I would like to start today by letting all my readers know, that getting clear images of Ambrotypes and Daugerrotypes is hard. Real hard. So hard, there will be an entire post on that shortly.
But, here it is, the first cased image I am uploading. She is a quarter-plate ambrotype, in a leather case. Now, in reality, she is rather clear, and you don’t see that dust over her, but I haven’t quite managed to capture her clarity.
She is dressed nicely for the mid-late 1850s. Her dress has a v-neck and pagoda sleeves. Her waistline is straight across, and her bodice is either darted or pleated to fit. Her print is a lovely late 50s large floral, which is trimmed around the neck edge, jockey, and sleeve opening with velvet ribbon. She wears undersleeves, and an open-work tucker around her neck edge.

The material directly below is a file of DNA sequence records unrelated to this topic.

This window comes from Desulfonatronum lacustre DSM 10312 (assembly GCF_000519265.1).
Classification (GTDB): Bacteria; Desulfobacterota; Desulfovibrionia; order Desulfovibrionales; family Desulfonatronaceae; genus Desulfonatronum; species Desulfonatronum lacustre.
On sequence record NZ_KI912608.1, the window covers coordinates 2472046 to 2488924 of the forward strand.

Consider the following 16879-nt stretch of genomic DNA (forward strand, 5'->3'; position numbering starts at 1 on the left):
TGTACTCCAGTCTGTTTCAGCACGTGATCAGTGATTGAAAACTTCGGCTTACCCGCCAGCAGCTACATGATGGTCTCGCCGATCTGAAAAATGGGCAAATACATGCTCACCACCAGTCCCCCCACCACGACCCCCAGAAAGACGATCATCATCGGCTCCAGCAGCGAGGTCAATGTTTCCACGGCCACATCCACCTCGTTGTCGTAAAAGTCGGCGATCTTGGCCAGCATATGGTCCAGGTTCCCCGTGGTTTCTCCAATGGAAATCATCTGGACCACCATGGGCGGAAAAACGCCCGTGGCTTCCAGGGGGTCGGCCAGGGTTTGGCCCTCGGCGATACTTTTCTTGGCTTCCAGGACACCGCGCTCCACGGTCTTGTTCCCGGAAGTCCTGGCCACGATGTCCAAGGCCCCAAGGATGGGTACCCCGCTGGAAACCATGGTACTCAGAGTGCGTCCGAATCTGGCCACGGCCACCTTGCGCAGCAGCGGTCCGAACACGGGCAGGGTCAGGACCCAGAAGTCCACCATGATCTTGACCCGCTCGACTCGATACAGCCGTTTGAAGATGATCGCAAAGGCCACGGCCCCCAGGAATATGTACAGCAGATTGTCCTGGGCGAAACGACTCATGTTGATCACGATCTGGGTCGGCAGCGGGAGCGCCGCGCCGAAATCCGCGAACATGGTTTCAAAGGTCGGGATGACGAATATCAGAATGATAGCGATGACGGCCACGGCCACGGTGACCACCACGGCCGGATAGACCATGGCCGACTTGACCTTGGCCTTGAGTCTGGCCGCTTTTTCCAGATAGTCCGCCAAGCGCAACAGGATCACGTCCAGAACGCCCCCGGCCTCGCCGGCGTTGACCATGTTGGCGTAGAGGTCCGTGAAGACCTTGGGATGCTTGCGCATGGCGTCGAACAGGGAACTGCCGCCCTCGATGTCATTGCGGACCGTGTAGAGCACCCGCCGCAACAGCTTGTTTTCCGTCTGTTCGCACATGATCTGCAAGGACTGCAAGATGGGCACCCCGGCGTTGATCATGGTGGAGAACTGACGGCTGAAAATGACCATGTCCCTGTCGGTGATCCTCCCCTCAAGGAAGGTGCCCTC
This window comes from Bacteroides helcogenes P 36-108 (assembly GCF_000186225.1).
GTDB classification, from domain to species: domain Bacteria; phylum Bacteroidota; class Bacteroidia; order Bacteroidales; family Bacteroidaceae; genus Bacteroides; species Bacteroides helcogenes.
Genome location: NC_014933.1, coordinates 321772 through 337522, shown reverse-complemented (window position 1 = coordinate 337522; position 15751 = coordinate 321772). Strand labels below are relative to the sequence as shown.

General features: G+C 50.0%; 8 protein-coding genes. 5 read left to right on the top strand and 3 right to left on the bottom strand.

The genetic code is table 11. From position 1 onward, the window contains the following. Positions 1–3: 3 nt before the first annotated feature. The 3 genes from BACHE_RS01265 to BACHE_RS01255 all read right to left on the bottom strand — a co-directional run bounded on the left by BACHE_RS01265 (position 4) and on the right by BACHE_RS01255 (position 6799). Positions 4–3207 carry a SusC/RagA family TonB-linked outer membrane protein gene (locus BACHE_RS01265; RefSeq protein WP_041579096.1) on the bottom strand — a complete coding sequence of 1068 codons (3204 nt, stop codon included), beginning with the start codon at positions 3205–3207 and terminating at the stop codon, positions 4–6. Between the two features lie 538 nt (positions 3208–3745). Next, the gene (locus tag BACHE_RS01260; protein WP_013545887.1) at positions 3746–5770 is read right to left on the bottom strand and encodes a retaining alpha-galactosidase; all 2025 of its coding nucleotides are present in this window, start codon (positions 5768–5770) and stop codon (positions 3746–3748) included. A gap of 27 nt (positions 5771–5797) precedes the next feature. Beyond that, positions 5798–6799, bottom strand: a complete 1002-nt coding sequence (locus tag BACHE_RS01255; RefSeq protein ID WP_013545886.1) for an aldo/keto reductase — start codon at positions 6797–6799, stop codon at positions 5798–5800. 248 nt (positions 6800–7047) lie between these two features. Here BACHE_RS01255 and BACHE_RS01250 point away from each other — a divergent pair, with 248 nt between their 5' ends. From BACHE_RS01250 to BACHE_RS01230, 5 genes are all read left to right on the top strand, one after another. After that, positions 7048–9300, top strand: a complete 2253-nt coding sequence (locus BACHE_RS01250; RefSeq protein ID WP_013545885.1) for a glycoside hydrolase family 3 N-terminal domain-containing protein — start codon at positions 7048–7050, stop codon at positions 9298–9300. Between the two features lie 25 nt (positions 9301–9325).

She has a tinted square broach at the center front of her neck, and it appears she is wearing either earrings, or dangly hair pins.
Many cased images do not offer insight into the sitter, or the photographer, as is the case with this image. I do not know who she is, or even what country she came from, let alone what part of the country. Her dress style is typical for about 1857-1860, with nothing to point to a localized fashion.
However, I find cased images a bit more intimate. Here she sits in her little book as she has for the 150 years, sometimes opened and viewed upon. How different I am of a viewer, studying her through a historian’s lense, then the first viewer who opened her latch was though!
I spent zero effort taking pictures of her case, but here it is!